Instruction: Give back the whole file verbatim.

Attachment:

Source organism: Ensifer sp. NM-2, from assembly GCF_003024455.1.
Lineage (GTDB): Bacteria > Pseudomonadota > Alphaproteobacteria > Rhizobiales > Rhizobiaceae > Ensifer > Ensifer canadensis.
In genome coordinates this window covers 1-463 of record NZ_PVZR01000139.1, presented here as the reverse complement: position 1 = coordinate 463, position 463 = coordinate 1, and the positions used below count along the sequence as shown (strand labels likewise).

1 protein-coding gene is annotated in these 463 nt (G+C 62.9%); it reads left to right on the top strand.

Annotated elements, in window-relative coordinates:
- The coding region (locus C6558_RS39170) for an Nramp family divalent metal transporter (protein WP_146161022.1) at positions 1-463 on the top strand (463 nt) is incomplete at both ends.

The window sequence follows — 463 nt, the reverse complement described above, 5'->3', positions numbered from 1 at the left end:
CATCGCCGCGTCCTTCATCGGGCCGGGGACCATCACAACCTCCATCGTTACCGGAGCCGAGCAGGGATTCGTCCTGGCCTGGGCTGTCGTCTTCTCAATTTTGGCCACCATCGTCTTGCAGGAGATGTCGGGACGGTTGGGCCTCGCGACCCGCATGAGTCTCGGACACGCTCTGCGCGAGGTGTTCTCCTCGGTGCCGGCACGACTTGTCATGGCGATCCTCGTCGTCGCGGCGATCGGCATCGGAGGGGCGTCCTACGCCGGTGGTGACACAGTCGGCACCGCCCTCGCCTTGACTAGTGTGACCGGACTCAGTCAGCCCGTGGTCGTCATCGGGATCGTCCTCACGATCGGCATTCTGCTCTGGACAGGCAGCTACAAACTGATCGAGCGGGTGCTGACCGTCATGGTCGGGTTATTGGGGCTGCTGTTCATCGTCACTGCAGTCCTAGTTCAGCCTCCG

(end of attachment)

Source organism: Ensifer sp. NM-2, from assembly GCF_003024455.1.
Lineage (GTDB): Bacteria > Pseudomonadota > Alphaproteobacteria > Rhizobiales > Rhizobiaceae > Ensifer > Ensifer canadensis.
In genome coordinates this window covers 1-463 of record NZ_PVZR01000139.1, presented here as the reverse complement: position 1 = coordinate 463, position 463 = coordinate 1, and the positions used below count along the sequence as shown (strand labels likewise).

1 protein-coding gene is annotated in these 463 nt (G+C 62.9%); it reads left to right on the top strand.

Annotated elements, in window-relative coordinates:
- The coding region (locus C6558_RS39170) for an Nramp family divalent metal transporter (protein WP_146161022.1) at positions 1-463 on the top strand (463 nt) is incomplete at both ends.

The window sequence follows — 463 nt, the reverse complement described above, 5'->3', positions numbered from 1 at the left end:
CATCGCCGCGTCCTTCATCGGGCCGGGGACCATCACAACCTCCATCGTTACCGGAGCCGAGCAGGGATTCGTCCTGGCCTGGGCTGTCGTCTTCTCAATTTTGGCCACCATCGTCTTGCAGGAGATGTCGGGACGGTTGGGCCTCGCGACCCGCATGAGTCTCGGACACGCTCTGCGCGAGGTGTTCTCCTCGGTGCCGGCACGACTTGTCATGGCGATCCTCGTCGTCGCGGCGATCGGCATCGGAGGGGCGTCCTACGCCGGTGGTGACACAGTCGGCACCGCCCTCGCCTTGACTAGTGTGACCGGACTCAGTCAGCCCGTGGTCGTCATCGGGATCGTCCTCACGATCGGCATTCTGCTCTGGACAGGCAGCTACAAACTGATCGAGCGGGTGCTGACCGTCATGGTCGGGTTATTGGGGCTGCTGTTCATCGTCACTGCAGTCCTAGTTCAGCCTCCG